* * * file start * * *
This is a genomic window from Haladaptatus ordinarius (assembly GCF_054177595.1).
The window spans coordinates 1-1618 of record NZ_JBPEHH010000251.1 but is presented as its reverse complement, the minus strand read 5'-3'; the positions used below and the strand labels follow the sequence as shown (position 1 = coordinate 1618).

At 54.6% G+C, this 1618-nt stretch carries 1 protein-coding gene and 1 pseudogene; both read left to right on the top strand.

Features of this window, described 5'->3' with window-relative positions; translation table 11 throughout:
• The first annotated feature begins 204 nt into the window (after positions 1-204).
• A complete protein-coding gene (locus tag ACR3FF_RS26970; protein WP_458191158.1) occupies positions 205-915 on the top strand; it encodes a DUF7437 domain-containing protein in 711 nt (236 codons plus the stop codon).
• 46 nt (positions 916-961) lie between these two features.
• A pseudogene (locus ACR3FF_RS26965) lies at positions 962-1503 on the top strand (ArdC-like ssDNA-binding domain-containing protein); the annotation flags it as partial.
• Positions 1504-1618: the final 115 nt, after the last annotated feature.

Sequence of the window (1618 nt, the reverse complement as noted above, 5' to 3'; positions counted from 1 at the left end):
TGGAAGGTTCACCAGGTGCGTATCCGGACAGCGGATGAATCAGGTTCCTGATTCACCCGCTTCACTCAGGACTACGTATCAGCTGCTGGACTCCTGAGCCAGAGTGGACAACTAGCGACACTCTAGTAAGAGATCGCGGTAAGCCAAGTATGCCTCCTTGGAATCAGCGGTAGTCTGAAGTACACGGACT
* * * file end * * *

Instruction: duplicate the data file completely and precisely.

This is a genomic window from Haladaptatus ordinarius (assembly GCF_054177595.1).
The window spans coordinates 1-1618 of record NZ_JBPEHH010000251.1 but is presented as its reverse complement, the minus strand read 5'-3'; the positions used below and the strand labels follow the sequence as shown (position 1 = coordinate 1618).

At 54.6% G+C, this 1618-nt stretch carries 1 protein-coding gene and 1 pseudogene; both read left to right on the top strand.

Features of this window, described 5'->3' with window-relative positions; translation table 11 throughout:
• The first annotated feature begins 204 nt into the window (after positions 1-204).
• A complete protein-coding gene (locus tag ACR3FF_RS26970; protein WP_458191158.1) occupies positions 205-915 on the top strand; it encodes a DUF7437 domain-containing protein in 711 nt (236 codons plus the stop codon).
• 46 nt (positions 916-961) lie between these two features.
• A pseudogene (locus ACR3FF_RS26965) lies at positions 962-1503 on the top strand (ArdC-like ssDNA-binding domain-containing protein); the annotation flags it as partial.
• Positions 1504-1618: the final 115 nt, after the last annotated feature.

Sequence of the window (1618 nt, the reverse complement as noted above, 5' to 3'; positions counted from 1 at the left end):
TGGAAGGTTCACCAGGTGCGTATCCGGACAGCGGATGAATCAGGTTCCTGATTCACCCGCTTCACTCAGGACTACGTATCAGCTGCTGGACTCCTGAGCCAGAGTGGACAACTAGCGACACTCTAGTAAGAGATCGCGGTAAGCCAAGTATGCCTCCTTGGAATCAGCGGTAGTCTGAAGTACACGGACT